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Tuesday, August 19, 2008

What is Undefended Love Part 2

This is part 2 of the excerpts from the book Undefended Love by by Jett Psaris, PH.D and Marlena Lyons, PH.D.

The role of compassion

As we begin to unmask our negative self-images, we can feel a great deal of hurt and the fear of being hurt further. We may also experience self-loathing rising from the shame and assumed ugliness associated with our initial inability to absorb this new information. Usually, we contract around these feelings. We want to protect ourselves, run away, hide, defend, attack or go to sleep. Staying with this investigation in a nonreactive way requires something special, something to help us hold our ground and observe the truth exactly as it is, without trying to change it.

But we are extremely vulnerable organisms and our knee-jerk reaction to seeing a truth that is confusing or threatening is to remove ourselves immediately. What can we do about this? Our hearts naturally want to be open, but when exposed to deep pain we behave like wounded animals - our instinct is to close down, escape and protect ourselves. Emotional pain can be a powerful obstacle to our hearts being open in a completely undefended way.

And yet our fear, pain and even self-loathing is precisely what we need to approach if we wish to be less defended. "The distance from your pain, your grief, your unattended wounds" remarks authors Stephen and Ondrea Levine, "is the distance from your partner." Our discomfort is a great indicator, pointing out the places where we are disconnecting from ourselves and from each other.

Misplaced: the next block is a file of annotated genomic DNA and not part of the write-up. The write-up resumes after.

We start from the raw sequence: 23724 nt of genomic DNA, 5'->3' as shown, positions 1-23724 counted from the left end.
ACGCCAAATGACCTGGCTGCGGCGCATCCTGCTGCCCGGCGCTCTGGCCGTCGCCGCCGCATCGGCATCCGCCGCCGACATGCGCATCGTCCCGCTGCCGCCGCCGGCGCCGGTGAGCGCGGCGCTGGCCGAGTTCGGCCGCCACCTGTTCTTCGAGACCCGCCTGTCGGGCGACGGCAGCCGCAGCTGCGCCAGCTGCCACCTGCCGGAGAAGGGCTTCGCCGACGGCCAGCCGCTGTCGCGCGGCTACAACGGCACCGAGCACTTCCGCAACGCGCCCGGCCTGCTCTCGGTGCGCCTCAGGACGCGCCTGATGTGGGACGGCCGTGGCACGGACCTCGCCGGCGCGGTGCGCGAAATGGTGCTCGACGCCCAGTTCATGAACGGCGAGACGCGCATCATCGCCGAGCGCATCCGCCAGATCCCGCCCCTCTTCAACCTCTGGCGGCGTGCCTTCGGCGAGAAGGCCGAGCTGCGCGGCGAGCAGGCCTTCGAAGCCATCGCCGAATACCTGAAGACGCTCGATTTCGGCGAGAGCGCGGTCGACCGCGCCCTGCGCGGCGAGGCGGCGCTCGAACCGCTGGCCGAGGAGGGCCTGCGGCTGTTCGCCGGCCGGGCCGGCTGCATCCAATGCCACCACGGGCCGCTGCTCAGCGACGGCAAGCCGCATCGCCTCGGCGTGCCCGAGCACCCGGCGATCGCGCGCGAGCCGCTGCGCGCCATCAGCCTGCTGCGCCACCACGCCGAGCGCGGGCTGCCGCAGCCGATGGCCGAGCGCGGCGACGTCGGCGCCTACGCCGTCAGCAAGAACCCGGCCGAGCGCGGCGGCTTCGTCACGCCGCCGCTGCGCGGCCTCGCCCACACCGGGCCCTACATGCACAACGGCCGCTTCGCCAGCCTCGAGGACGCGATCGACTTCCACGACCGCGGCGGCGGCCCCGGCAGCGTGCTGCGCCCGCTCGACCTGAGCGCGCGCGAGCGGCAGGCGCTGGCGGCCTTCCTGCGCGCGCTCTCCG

Compassion is specifically helpful in facing our fears and allowing us to remain committed to the truth. Compassion is the personal ally that will help us take on the difficulties we face as we strive for a completely undistorted view of ourselves. Its purpose, simply put, is to allow the heart to stay open in the face of fear and pain. It allows us to tolerate these uncomfortable feelings so we can restrain our impulse to avoid or control them; it allows us to remain open to the present moment.

Closeness, a safe container

There is nothing wrong with using our relationships to work through issues of dependency. In fact, relationship may be the best place to work through them. What we are concerned with here is not that we are dependent but the level and duration of the dependency. The ability to move beyond an "other-focus" requires that we remain attentive to the feelings and reactions stirred within us, rather than turning our attention toward our partners to the exclusion of ourselves. Our closeness becomes a safe container, a kind of greenhouse in which we feel secure and supported to look at ourselves while we are developing our own self-reliance. Ultimately we must leave the warmth and comfort of these controlled conditions, recognizing that it will be harmful if we try to stay safe for too long. We must remain mindful that these are temporary supports - training wheels - and that our dependence on them must be incrementally released as we develop greater balance and self-reliance. Through vigilant self-examination of our impulse to blame others for the discomfort we are feeling, we can get closer to exposing our negative self-concepts for what they are. We must remain mindful, however, that to develop the inner resources necessary for undefended intimacy we need both support- in the form of closeness - and the absence of support - times when we feel abandoned, betrayed and unwelcome.

The mutually supportive context of a close relationship provides the constancy that is necessary for us to begin shifting from an outer-directed life to one that is inner-directed.

Tomorrow will be the last 3 book excerpts, they will be on "Agreements: How they can prolong closeness and prevent intimacy," "Dissolving our defenses" and "Intimate allies."

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